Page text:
# Programming approach to solving "One Tough Puzzle"

Posted 5 years ago
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Hi everyone,

I joined Wolfram's Partnership group a month ago and I was encouraged to make a community post to share some of the interesting programs that I have written while learning the Wolfram language (WL).

In the office that I am in, there's a box titled One Tough Puzzle:

The box contains 9 puzzle pieces:

These puzzles pieces are supposed to interconnect to form a 3x3 grid. I thought that I should solve this puzzle using WL as a way to learn more about WL. In this post, I will describe how I have used WL while I was looking at the problem. The attached notebook has way more detail, my thought process, additional commentary and the fully runnable code (it takes only a few seconds to run).

First, I had to labeled the pieces (it looks a lot nicer in the notebook since \[_____Suit] are actually symbols):

allPieces = <|
"p2" -> {\[SpadeSuit], \[HeartSuit], \[ClubSuit], \[HeartSuit]},
"p3" -> {\[DiamondSuit], \[HeartSuit], \[HeartSuit], \
\[DiamondSuit]},
"p4" -> {\[ClubSuit], \[ClubSuit], \[HeartSuit], \[DiamondSuit]},
"p5" -> {\[HeartSuit], \[DiamondSuit], \[SpadeSuit], \
\[DiamondSuit]},
"p6" -> {\[DiamondSuit], \[ClubSuit], \[ClubSuit], \[HeartSuit]},
"p7" -> {\[ClubSuit], \[DiamondSuit], \[DiamondSuit], \[ClubSuit]},


From there, I was able to enumerate all the possible connections and made a directed graph:

connectGraph = Graph[Flatten[connectData], VertexLabels -> "Name"]


A few other graph theoretic properties were investigated, but there weren't sufficient information to really get to the answer.

Giving it some thoughts, the next step is to reduce the puzzle to a simpler puzzle. Let's try to just make some 2x2 squares.

all4Perm =
Flatten[(Permutations /@ Subsets[Normal[allPieces], {4}]), 1];
valid4Sets = all4Perm[[
Flatten@(Position[Which[

And[all4Perm[[#, 1, 2, 1]] === all4Perm[[#, 2, 2, 3]],
all4Perm[[#, 2, 2, 2]] === all4Perm[[#, 3, 2, 3]],
all4Perm[[#, 3, 2, 2]] === all4Perm[[#, 4, 2, 4]],
all4Perm[[#, 4, 2, 3]] === all4Perm[[#, 1, 2, 2]]], True,

And[all4Perm[[#, 1, 2, 1]] === all4Perm[[#, 2, 2, 3]],
all4Perm[[#, 2, 2, 2]] === all4Perm[[#, 3, 2, 4]],
all4Perm[[#, 3, 2, 3]] === all4Perm[[#, 4, 2, 1]],
all4Perm[[#, 4, 2, 4]] === all4Perm[[#, 1, 2, 2]]], True,

And[all4Perm[[#, 1, 2, 1]] === all4Perm[[#, 2, 2, 4]],
all4Perm[[#, 2, 2, 3]] === all4Perm[[#, 3, 2, 1]],
all4Perm[[#, 3, 2, 4]] === all4Perm[[#, 4, 2, 1]],
all4Perm[[#, 4, 2, 4]] === all4Perm[[#, 1, 2, 2]]], True,

And[all4Perm[[#, 1, 2, 1]] === all4Perm[[#, 2, 2, 4]],
all4Perm[[#, 2, 2, 3]] === all4Perm[[#, 3, 2, 2]],
all4Perm[[#, 3, 2, 1]] === all4Perm[[#, 4, 2, 4]],
all4Perm[[#, 4, 2, 3]] === all4Perm[[#, 1, 2, 2]]], True,
True, False
] & /@ Range[Length[all4Perm]
], True])
]];


The code simply takes 4 puzzle pieces out of the 9 pieces, and checks if these 4 pieces line up correctly. I admit that this code can certainly be improved significantly in both run-time and clarity. Anyway, with a bit of manipulation, it returned 50 possible 2x2 squares that can be formed. Here's one such example:

Once we have these 2x2 squares, it just a matter of fitting these squares into forming a 3x3 square.

valid4Sqrs = allPossiblePerm[[
Flatten@(Position[Which[
And[
allPossiblePerm[[#, 1, 2]] === allPossiblePerm[[#, 2, 1]],
allPossiblePerm[[#, 1, 3]] === allPossiblePerm[[#, 2, 4]],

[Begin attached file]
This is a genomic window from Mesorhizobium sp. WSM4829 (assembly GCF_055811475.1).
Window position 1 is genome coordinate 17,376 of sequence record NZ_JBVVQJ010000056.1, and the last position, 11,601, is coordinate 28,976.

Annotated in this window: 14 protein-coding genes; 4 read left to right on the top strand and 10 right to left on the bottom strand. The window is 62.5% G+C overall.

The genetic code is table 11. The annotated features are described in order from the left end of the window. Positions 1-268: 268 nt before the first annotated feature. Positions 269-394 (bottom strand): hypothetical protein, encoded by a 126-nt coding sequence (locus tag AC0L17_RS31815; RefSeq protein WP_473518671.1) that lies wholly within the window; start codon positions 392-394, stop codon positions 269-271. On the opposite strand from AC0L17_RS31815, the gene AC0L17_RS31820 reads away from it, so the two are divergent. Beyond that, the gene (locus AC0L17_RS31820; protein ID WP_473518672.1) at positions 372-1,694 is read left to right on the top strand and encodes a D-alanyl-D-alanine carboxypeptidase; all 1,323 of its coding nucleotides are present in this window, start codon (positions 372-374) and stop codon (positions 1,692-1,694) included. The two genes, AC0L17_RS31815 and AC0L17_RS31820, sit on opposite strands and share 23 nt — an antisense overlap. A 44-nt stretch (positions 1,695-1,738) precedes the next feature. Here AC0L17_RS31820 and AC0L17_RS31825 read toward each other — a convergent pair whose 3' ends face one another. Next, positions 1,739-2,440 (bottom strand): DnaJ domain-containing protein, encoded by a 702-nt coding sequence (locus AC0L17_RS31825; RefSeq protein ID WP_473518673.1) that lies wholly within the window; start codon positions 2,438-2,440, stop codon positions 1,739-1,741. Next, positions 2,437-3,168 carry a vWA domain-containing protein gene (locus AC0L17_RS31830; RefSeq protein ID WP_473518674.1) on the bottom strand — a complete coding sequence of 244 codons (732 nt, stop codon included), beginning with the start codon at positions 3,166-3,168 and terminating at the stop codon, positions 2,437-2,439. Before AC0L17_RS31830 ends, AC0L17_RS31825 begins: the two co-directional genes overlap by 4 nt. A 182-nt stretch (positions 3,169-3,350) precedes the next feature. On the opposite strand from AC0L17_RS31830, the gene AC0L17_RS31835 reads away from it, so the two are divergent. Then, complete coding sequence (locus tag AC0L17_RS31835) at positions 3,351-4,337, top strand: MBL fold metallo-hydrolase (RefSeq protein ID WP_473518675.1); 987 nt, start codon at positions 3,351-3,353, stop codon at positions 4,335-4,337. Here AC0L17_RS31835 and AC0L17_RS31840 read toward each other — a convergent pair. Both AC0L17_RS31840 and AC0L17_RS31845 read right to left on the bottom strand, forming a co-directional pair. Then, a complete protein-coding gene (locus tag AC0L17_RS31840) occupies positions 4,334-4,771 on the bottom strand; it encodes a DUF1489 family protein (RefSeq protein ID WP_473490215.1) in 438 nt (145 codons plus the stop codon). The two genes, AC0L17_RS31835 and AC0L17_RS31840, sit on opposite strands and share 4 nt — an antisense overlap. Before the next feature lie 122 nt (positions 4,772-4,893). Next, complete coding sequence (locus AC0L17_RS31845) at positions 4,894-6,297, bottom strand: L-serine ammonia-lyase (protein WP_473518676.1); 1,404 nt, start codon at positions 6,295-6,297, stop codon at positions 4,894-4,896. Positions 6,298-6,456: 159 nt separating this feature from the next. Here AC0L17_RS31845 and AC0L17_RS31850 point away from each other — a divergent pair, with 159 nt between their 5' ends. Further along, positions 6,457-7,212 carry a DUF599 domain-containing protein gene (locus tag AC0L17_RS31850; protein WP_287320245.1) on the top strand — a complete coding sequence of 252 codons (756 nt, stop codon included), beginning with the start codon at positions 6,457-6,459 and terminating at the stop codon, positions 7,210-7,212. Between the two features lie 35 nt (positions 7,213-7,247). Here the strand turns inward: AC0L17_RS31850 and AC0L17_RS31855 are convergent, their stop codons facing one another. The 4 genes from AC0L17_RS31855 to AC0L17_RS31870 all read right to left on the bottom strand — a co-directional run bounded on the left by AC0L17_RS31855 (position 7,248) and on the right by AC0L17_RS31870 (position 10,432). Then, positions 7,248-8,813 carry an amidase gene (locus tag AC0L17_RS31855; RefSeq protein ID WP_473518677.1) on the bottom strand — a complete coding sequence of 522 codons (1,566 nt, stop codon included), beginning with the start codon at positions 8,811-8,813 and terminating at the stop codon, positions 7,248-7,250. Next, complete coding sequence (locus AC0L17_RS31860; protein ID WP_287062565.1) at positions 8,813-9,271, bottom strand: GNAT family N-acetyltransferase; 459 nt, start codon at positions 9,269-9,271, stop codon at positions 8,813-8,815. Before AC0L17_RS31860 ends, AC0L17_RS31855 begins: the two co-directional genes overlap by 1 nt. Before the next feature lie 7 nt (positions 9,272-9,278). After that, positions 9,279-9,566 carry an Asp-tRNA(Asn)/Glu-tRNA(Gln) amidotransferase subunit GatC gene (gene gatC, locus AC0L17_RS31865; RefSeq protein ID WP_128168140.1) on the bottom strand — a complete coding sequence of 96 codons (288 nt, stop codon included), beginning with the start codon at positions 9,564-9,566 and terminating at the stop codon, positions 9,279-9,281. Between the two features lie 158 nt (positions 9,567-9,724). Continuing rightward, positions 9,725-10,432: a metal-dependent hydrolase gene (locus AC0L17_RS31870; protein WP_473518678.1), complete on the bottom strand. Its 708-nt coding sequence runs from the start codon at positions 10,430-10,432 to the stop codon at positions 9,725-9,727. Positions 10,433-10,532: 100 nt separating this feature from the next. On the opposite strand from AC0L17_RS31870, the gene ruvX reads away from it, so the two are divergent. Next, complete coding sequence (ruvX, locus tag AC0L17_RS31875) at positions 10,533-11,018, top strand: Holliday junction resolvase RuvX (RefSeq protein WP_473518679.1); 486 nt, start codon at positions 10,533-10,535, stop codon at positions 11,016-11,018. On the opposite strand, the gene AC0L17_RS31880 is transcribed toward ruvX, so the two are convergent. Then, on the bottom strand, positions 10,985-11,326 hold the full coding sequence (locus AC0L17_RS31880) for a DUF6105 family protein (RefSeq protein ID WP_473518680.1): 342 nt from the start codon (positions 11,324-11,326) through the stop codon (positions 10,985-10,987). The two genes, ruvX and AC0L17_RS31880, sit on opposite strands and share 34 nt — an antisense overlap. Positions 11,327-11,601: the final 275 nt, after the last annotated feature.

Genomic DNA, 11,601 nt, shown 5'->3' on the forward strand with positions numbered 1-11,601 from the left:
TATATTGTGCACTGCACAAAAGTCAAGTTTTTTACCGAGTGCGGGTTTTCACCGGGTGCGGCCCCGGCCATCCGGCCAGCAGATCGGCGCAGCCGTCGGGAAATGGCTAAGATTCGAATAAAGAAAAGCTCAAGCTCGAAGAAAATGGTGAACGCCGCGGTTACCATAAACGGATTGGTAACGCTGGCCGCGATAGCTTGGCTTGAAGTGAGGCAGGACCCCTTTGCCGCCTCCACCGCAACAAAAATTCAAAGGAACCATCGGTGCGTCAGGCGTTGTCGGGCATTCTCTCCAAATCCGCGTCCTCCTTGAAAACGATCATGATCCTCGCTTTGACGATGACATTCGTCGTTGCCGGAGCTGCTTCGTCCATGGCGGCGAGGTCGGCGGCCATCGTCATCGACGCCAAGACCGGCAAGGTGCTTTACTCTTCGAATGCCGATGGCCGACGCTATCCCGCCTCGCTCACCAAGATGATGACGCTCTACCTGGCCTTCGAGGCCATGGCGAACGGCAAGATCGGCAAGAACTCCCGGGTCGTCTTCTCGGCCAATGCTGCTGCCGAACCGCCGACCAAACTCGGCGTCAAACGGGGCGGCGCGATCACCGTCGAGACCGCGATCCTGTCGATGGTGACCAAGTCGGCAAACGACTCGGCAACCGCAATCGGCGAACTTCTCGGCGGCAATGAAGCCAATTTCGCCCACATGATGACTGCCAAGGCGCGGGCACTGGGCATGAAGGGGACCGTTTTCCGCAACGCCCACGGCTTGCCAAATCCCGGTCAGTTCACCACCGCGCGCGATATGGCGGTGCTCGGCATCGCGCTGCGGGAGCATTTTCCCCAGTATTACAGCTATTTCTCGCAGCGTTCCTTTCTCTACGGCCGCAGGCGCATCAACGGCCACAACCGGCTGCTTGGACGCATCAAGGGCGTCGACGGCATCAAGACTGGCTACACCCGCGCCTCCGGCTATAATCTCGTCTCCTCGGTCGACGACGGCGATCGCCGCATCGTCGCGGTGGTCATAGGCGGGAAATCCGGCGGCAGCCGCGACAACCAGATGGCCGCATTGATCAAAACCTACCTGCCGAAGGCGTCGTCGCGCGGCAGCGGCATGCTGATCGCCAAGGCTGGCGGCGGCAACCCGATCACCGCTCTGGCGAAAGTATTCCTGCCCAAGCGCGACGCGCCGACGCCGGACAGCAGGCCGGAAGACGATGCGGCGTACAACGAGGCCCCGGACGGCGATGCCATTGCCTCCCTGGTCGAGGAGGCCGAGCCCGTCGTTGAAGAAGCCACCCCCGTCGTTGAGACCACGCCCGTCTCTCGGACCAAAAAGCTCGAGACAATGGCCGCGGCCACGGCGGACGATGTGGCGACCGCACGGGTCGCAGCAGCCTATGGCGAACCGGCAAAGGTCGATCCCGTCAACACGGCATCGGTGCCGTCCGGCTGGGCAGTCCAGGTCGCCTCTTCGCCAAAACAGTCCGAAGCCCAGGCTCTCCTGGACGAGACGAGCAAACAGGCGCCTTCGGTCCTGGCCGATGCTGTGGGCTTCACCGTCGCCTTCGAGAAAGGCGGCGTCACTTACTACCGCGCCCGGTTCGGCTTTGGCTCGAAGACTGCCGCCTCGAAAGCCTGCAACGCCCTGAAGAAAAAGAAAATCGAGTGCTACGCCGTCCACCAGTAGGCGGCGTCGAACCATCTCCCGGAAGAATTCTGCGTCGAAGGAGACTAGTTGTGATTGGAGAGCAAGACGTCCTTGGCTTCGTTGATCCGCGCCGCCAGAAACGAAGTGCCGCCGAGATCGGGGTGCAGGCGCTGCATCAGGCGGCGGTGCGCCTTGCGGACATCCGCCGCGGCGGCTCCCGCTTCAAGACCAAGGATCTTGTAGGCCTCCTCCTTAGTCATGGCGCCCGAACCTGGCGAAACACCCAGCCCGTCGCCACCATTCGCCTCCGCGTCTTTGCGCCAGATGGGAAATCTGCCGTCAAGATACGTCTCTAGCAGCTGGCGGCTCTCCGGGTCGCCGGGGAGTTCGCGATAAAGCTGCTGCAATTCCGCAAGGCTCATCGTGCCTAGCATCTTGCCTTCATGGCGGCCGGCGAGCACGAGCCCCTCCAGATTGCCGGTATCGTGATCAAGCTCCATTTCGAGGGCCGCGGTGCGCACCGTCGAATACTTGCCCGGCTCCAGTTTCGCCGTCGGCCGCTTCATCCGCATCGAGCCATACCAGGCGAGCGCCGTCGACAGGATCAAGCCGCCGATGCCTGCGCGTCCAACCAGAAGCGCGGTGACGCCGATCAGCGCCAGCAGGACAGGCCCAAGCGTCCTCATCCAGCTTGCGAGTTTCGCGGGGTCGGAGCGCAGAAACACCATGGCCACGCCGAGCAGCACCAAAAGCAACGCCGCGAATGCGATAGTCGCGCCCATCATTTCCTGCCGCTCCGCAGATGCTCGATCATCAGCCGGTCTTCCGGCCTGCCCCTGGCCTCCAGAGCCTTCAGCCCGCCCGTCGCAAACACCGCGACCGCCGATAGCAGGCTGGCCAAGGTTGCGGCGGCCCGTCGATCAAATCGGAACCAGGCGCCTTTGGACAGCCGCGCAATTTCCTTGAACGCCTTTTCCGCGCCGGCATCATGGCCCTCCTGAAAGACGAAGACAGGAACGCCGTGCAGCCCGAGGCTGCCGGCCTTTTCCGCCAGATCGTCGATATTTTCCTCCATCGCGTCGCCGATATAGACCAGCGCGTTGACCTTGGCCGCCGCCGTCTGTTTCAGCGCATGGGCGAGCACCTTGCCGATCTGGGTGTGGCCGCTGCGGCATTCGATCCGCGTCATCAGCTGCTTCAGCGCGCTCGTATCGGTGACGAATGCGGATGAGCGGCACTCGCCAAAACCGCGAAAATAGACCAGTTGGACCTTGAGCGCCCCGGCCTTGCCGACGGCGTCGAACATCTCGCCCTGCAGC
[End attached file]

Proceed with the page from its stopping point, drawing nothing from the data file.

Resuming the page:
allPossiblePerm[[#, 2, 3]] === allPossiblePerm[[#, 3, 2]],
allPossiblePerm[[#, 2, 4]] === allPossiblePerm[[#, 3, 1]],
allPossiblePerm[[#, 3, 1]] === allPossiblePerm[[#, 4, 2]],
allPossiblePerm[[#, 3, 4]] === allPossiblePerm[[#, 4, 3]],
allPossiblePerm[[#, 4, 1]] === allPossiblePerm[[#, 1, 4]],
allPossiblePerm[[#, 4, 2]] === allPossiblePerm[[#, 1, 3]]],
True,
True, False
] & /@ Range[Length[allPossiblePerm]
], True])
]]


This is very similar to the code that generated the 2x2 squares since building a 3x3 from 2x2s is the same mechanism, except it has different criteria. To my surprise (after many logic and syntax errors/fixes), it outputs just one combination!

Before the solution of the puzzle, I want to mentioned that I love solving various kind of mathematical puzzle, anything from a good geometric puzzle, like this one, or a logic puzzle or even open problems like the Collatz conjecture or lonely runner conjecture. WL is a great tool for these type of questions. If you have a puzzle that you think is interesting, let me know. I look forward to doing more of these posts.

Happy puzzling!

Wilson

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Posted 5 years ago
 Really really neat way to solve this puzzle! Thanks for sharing!
Posted 5 years ago
 This is cool!
Posted 5 years ago
 - you earned "Featured Contributor" badge, congratulations !This is a great post and it has been selected for the curated Staff Picks group. Your profile is now distinguished by a "Featured Contributor" badge and displayed on the "Featured Contributor" board.
Posted 5 years ago
 Hi Wilson,Thanks for sharing your solution! Really neat!!I would love to play the game, so I explored over the weekend to use Mathematica to generate random game with only one solution, and draw the pieces that can be later print out and play.When Mathematica first generate the 9 pieces, it will draw them as a solution: Attached is my notebook. Attachments:
Posted 5 years ago
 Hi Dan,That's super cool!I was surprised at how quick it is able to generate a random set of puzzles that's solvable. So I let your code loop over to find 100 solutions and it created a total of 894 random puzzles... About 1 in 9 random puzzle is solvable... that's much higher than I would have expected!Thanks for sharing!Wilson